In most cases, physical recovery from miscarriage takes only a few hours to a couple of days. In the meantime, call your health care provider if you experience heavy bleeding, fever or abdominal pain.

You may ovulate as soon as two weeks after a miscarriage. Expect your period to return within four to six weeks. You can start using any type of contraception immediately after a miscarriage. However, avoid having sex or putting anything in your vagina — such as a tampon — for two weeks after a miscarriage

Future pregnancies

It's possible to become pregnant during the menstrual cycle immediately after a miscarriage. But if you and your partner decide to attempt another pregnancy, make sure you're physically and emotionally ready. Ask your health care provider for guidance about when you might try to conceive.

Keep in mind that miscarriage is usually a one-time occurrence. Most women who miscarry go on to have a healthy pregnancy after miscarriage. Less than 5 percent of women have two consecutive miscarriages, and only 1 percent have three or more consecutive miscarriages.

If you experience multiple miscarriages, generally two or three in a row, consider testing to identify any underlying causes — such as uterine abnormalities, coagulation problems or chromosomal abnormalities. If the cause of your miscarriages can't be identified, don't lose hope. About 60 to 80 percent of women with unexplained repeated miscarriages go on to have healthy pregnancies.

Clinical trials

Explore Mayo Clinic studies testing new treatments, interventions and tests as a means to prevent, detect, treat or manage this disease.

Coping and support

Emotional healing can take much longer than physical healing. Miscarriage can be a heart-wrenching loss that others around you might not fully understand. Your emotions might range from anger and guilt to despair. Give yourself time to grieve the loss of your pregnancy, and seek help from loved ones.

You'll likely never forget your hopes and dreams surrounding this pregnancy, but in time acceptance might ease your pain. Talk to your health care provider if you're feeling profound sadness or depression.

Preparing for your appointment

If you have signs or symptoms of miscarriage, contact your health care provider right away. Depending on the circumstances, you might need immediate medical care.

Here's some information to help you get ready for your appointment, and what to expect from your health care provider.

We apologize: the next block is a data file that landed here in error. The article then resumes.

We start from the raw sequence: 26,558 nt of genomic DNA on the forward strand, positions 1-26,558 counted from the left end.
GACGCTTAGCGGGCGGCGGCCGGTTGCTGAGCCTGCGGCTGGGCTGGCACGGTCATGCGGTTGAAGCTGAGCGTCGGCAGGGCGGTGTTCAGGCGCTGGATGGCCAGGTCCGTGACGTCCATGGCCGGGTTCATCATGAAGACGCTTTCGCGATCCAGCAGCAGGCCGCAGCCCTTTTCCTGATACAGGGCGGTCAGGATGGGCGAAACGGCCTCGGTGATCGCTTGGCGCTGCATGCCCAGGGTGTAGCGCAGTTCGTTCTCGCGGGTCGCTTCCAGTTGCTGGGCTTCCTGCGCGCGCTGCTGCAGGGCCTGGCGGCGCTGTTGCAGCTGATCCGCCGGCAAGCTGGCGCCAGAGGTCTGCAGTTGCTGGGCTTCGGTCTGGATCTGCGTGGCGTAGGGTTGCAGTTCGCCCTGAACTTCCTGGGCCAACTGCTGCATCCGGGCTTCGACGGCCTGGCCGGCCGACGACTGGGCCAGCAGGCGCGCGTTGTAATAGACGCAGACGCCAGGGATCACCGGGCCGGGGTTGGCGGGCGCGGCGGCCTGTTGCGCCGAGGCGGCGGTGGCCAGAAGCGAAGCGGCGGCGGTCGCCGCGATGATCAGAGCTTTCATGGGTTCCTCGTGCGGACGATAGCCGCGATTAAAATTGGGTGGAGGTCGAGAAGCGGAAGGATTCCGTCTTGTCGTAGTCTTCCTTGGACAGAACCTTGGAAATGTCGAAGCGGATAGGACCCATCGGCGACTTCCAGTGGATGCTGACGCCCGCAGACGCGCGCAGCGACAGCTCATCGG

What you can do

Before your appointment, you might want to:

  • Ask about pre-appointment restrictions. In most cases you'll be seen immediately. If that's not the case, ask whether you should restrict your activities while you wait for your appointment.
  • Find a loved one or friend who can join you for your appointment. Fear and anxiety might make it difficult to focus on what your health care provider says. Take someone along who can help remember all the information.
  • Write down questions to ask your health care provider. That way, you won't forget anything important that you want to ask, and you can make the most of your time with your health care provider.

Below are some basic questions to ask your health care provider about miscarriage:

  • What are the treatment options?
  • What kinds of tests do I need?
  • Can I continue to do my usual activities?
  • What signs or symptoms should prompt me to call you or go to the hospital?
  • Do you know what caused my miscarriage?
  • What are my chances for a successful future pregnancy?

In addition to the questions you've prepared, don't hesitate to ask other questions during your appointment — especially if you need clarification or you don't understand something.

What to expect from your doctor

Your health care provider is likely to ask you a number of questions, too. For example:

  • When was your last menstrual period?
  • Were you using any contraceptive methods at the time you likely conceived?
  • When did you first notice your signs or symptoms?
  • Have your symptoms been continuous or occasional?
  • Compared with your heaviest days of menstrual flow, is your bleeding more, less or about the same?
  • Have you had a miscarriage before?
  • Have you had any complications during a previous pregnancy?
  • Do you have any other health conditions?
  • Do you know your blood type?
July 20, 2016